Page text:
As recruiters, we see all kinds of CVs. As you’d expect, some job seekers will tend to embellish (or in extreme cases outright lie) about their skills and achievements in a bid to impress (although they will always get found out in the end). However, there are probably just as many candidates making another fatal mistake on their CV’s: they massively undersell themselves! If you’re applying to jobs without much success, this could be the reason…read on to find out if this could be you and what you can do to address it.
How people undersell themselves on their CV:
There are many reasons why people might undersell themselves on their CV and unfortunately, in the vast majority of cases they aren’t even aware that they’re doing this. These are some of the most common ways people do this and how you can rectify them:
You take your experience for granted: This is probably the most common reason candidates undersell themselves. When you’ve been in a role for some time, it’s easy to take for granted some of the knowledge and skills you’ve acquired along the way because it’s become the norm for you. However, what’s become second nature to you might be a skill that’s highly sought after by another employer.
How you can address this: If you’re concerned you might be doing this, it’s worth revisiting your CV and making sure you can answer ‘yes’ to the following questions:
Have you listed all the systems and software packages that you have experience using? Where applicable, have you included the level you can use them to (e.g. Advanced MS Excel)?
Have you mentioned your professional qualifications and any training courses you have attended or qualifications you are currently working towards?
Have you clearly emphasised your key achievements in your career to date (more about this later)?
Have you highlighted any promotions you’ve received?
Have you won any company or industry awards?
If you’re applying to a specific job, have you cross-referenced the job description with your CV? Does your CV demonstrate you can do the job?
You focus on what you do, not what you’ve achieved: It’s great to use bullet points on a CV as it makes the information easier to digest for the reader. However, it’s not uncommon for a CV to read like a laundry list of duties rather than focusing on the value the person has added.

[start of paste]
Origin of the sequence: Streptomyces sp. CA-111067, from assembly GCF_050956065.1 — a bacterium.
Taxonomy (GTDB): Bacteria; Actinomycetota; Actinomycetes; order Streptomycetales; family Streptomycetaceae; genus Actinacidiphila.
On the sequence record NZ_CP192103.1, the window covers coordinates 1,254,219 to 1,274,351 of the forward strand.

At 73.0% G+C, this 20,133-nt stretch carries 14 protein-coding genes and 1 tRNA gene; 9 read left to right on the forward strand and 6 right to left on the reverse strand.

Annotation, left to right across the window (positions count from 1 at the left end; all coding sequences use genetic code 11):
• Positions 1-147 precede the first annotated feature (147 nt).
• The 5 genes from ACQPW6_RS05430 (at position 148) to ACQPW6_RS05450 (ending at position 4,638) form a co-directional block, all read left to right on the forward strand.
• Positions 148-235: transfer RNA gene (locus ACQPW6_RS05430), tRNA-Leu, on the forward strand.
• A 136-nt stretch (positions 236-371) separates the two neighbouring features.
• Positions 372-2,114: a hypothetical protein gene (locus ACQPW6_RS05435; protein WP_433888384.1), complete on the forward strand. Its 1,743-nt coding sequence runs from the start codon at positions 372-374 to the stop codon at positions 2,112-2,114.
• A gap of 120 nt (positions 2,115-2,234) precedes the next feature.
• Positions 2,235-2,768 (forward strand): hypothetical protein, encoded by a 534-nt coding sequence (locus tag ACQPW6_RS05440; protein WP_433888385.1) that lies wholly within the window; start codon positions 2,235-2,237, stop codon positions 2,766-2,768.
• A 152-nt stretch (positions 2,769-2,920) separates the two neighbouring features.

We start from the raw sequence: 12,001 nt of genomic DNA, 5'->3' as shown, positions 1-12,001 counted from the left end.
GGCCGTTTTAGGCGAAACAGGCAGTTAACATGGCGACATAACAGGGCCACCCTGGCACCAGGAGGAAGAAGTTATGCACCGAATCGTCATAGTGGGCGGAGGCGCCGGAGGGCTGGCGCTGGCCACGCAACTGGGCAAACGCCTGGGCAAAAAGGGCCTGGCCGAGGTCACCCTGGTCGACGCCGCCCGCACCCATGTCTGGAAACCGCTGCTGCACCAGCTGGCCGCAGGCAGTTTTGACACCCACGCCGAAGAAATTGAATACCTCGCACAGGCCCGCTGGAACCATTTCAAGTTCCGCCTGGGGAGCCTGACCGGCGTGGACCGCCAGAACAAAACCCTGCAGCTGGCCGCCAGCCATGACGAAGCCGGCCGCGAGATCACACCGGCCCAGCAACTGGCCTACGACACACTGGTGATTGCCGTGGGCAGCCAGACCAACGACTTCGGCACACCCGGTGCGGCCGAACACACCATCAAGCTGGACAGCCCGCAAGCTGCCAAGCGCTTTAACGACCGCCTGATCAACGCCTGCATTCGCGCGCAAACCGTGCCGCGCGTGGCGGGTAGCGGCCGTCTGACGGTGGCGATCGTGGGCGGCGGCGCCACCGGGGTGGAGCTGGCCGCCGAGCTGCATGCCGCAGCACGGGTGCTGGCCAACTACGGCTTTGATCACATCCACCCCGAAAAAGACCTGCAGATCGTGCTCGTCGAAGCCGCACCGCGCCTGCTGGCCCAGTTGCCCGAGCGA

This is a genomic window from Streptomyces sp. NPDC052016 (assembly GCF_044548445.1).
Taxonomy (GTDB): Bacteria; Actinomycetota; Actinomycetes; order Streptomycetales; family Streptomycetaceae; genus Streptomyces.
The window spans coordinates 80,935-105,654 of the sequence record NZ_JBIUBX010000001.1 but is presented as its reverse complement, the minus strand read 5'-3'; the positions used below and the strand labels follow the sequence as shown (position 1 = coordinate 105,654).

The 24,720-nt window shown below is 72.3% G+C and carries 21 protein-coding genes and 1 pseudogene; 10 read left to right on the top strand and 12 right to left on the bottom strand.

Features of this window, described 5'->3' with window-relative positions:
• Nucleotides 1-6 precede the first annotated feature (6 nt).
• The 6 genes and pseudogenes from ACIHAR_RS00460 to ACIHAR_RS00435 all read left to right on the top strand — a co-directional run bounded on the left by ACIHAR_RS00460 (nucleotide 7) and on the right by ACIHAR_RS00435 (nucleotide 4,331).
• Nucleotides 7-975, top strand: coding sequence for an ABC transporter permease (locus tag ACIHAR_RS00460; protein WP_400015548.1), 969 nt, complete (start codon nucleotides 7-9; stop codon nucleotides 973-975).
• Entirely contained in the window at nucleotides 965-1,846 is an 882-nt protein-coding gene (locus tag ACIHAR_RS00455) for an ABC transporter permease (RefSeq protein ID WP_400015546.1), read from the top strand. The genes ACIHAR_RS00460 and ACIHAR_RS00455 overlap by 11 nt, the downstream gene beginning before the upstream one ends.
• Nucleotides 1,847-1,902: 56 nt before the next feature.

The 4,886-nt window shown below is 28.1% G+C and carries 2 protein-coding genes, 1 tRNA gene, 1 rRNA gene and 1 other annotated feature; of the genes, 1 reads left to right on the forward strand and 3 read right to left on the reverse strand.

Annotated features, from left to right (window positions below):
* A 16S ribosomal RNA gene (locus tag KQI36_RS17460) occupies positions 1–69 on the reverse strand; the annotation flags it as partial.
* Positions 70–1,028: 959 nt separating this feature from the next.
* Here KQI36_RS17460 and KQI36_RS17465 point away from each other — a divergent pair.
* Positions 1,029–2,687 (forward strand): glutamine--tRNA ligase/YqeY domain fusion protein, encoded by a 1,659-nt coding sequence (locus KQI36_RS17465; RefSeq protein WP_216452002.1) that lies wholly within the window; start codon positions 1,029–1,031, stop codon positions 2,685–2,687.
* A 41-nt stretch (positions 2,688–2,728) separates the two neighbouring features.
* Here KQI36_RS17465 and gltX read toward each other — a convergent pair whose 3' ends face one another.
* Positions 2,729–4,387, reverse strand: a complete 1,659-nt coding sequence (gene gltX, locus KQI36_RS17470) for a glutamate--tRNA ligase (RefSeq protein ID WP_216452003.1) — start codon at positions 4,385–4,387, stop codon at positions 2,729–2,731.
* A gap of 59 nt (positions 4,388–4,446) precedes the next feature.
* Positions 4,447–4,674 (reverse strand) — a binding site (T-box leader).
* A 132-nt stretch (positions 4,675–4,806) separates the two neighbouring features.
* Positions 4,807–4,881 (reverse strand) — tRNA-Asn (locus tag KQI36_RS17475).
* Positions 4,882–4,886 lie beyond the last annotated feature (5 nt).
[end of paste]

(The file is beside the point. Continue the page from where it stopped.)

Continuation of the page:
How you can address this: If this sounds similar to your CV, here are some tips to help you make it more meaningful:
Show don’t tell: rather than making vague statements, be specific where possible. For example, rather than just saying you ran a successful email campaign, explain why it was successful e.g. won 10 new customers, generating £120k in revenue. As another example, if you work in customer service, rather than just saying you ‘resolve customer queries’, you could say you ‘maintained a X% customer satisfaction rate by resolving queries quickly and efficiently’. If you’ve been promoted within a role, it’s worth mentioning this rather than assuming someone will see you’ve worked in two roles in the same company and know it was a promotion.
Use buzz words: When using your examples, make sure you use buzz words to bring your CV to life. Here are some examples: responsible (shows that you take ownership), enthusiastic (shows that you have an upbeat, positive attitude), negotiation (if you have examples of this – negotiation is a useful skill in many roles).
Other examples of good words to use include: instigated, established, enhanced, increased, transformed, developed, motivated, achieved, delivered, initiated…the list goes on!
You make key information difficult to find: When you apply for a job, the reality is that there are likely to be many other people applying for the same role. The recruiter will scan your CV and decide whether they want to read on and take your application any further within a matter of seconds. If they can’t find the information they’re looking for, your application could be discounted.
How you can address this: Put yourself in the shoes of the recruiter. What will they be most interested to know? Given the short amount of time it’s always a good idea to put the most important information first. As a guide, the order should be as follows:
Key skills and achievements
Employment history (most recent first)
Education and qualifications
For more CV advice you can download our comprehensive CV guide here.
A final check…
Once you’ve done the above and you’re satisfied you’re selling yourself to the best of your ability, it’s worth showing your CV to someone objective and getting their feedback, just to be sure your CV is doing you justice.
In many cases it’s only once we meet our candidates and unpick their CV with them in their registration interview that we’re in a position to get a true picture of their achievements and skills, which sometimes were never included in their original CV. As recruiters, we make sure we thoroughly interview each candidate to get to know the person behind the CV so that we can fill in any gaps that may be missing for our clients. Because we’re able to do this, it means we sometimes uncover brilliant candidates who would be perfect for a client but might not have done themselves justice on their CV.
However, to give yourself the best possible chance of being discovered and landing that perfect opportunity, it’s well worth making sure you’re putting all of the above advice into practice. Good luck!